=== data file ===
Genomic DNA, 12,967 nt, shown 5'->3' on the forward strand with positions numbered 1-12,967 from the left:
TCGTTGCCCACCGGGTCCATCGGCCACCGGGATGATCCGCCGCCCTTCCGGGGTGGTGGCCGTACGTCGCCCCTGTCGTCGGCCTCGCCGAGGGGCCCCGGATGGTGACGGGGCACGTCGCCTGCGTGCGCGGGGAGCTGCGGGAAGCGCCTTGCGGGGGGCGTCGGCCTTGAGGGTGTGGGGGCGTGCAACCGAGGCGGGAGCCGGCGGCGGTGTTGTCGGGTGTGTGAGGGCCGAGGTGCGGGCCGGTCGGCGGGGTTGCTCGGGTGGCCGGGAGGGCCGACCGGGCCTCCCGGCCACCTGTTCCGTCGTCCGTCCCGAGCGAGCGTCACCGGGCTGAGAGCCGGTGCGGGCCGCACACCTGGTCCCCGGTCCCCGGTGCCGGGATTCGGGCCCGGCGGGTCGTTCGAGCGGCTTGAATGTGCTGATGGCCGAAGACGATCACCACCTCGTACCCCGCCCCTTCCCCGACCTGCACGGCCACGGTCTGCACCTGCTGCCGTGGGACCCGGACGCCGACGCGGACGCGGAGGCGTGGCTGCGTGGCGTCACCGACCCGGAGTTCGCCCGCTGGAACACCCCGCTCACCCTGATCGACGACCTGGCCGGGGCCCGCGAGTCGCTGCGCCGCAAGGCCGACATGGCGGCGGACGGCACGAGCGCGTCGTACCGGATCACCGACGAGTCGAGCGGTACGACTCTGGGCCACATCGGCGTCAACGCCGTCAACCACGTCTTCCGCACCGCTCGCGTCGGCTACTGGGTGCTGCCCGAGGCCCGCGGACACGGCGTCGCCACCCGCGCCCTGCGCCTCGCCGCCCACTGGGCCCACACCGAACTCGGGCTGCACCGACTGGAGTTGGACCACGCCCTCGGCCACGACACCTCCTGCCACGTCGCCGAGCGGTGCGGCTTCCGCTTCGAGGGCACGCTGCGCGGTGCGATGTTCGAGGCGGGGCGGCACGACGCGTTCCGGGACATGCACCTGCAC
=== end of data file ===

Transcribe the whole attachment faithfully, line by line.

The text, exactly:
Genomic DNA, 12,967 nt, shown 5'->3' on the forward strand with positions numbered 1-12,967 from the left:
TCGTTGCCCACCGGGTCCATCGGCCACCGGGATGATCCGCCGCCCTTCCGGGGTGGTGGCCGTACGTCGCCCCTGTCGTCGGCCTCGCCGAGGGGCCCCGGATGGTGACGGGGCACGTCGCCTGCGTGCGCGGGGAGCTGCGGGAAGCGCCTTGCGGGGGGCGTCGGCCTTGAGGGTGTGGGGGCGTGCAACCGAGGCGGGAGCCGGCGGCGGTGTTGTCGGGTGTGTGAGGGCCGAGGTGCGGGCCGGTCGGCGGGGTTGCTCGGGTGGCCGGGAGGGCCGACCGGGCCTCCCGGCCACCTGTTCCGTCGTCCGTCCCGAGCGAGCGTCACCGGGCTGAGAGCCGGTGCGGGCCGCACACCTGGTCCCCGGTCCCCGGTGCCGGGATTCGGGCCCGGCGGGTCGTTCGAGCGGCTTGAATGTGCTGATGGCCGAAGACGATCACCACCTCGTACCCCGCCCCTTCCCCGACCTGCACGGCCACGGTCTGCACCTGCTGCCGTGGGACCCGGACGCCGACGCGGACGCGGAGGCGTGGCTGCGTGGCGTCACCGACCCGGAGTTCGCCCGCTGGAACACCCCGCTCACCCTGATCGACGACCTGGCCGGGGCCCGCGAGTCGCTGCGCCGCAAGGCCGACATGGCGGCGGACGGCACGAGCGCGTCGTACCGGATCACCGACGAGTCGAGCGGTACGACTCTGGGCCACATCGGCGTCAACGCCGTCAACCACGTCTTCCGCACCGCTCGCGTCGGCTACTGGGTGCTGCCCGAGGCCCGCGGACACGGCGTCGCCACCCGCGCCCTGCGCCTCGCCGCCCACTGGGCCCACACCGAACTCGGGCTGCACCGACTGGAGTTGGACCACGCCCTCGGCCACGACACCTCCTGCCACGTCGCCGAGCGGTGCGGCTTCCGCTTCGAGGGCACGCTGCGCGGTGCGATGTTCGAGGCGGGGCGGCACGACGCGTTCCGGGACATGCACCTGCAC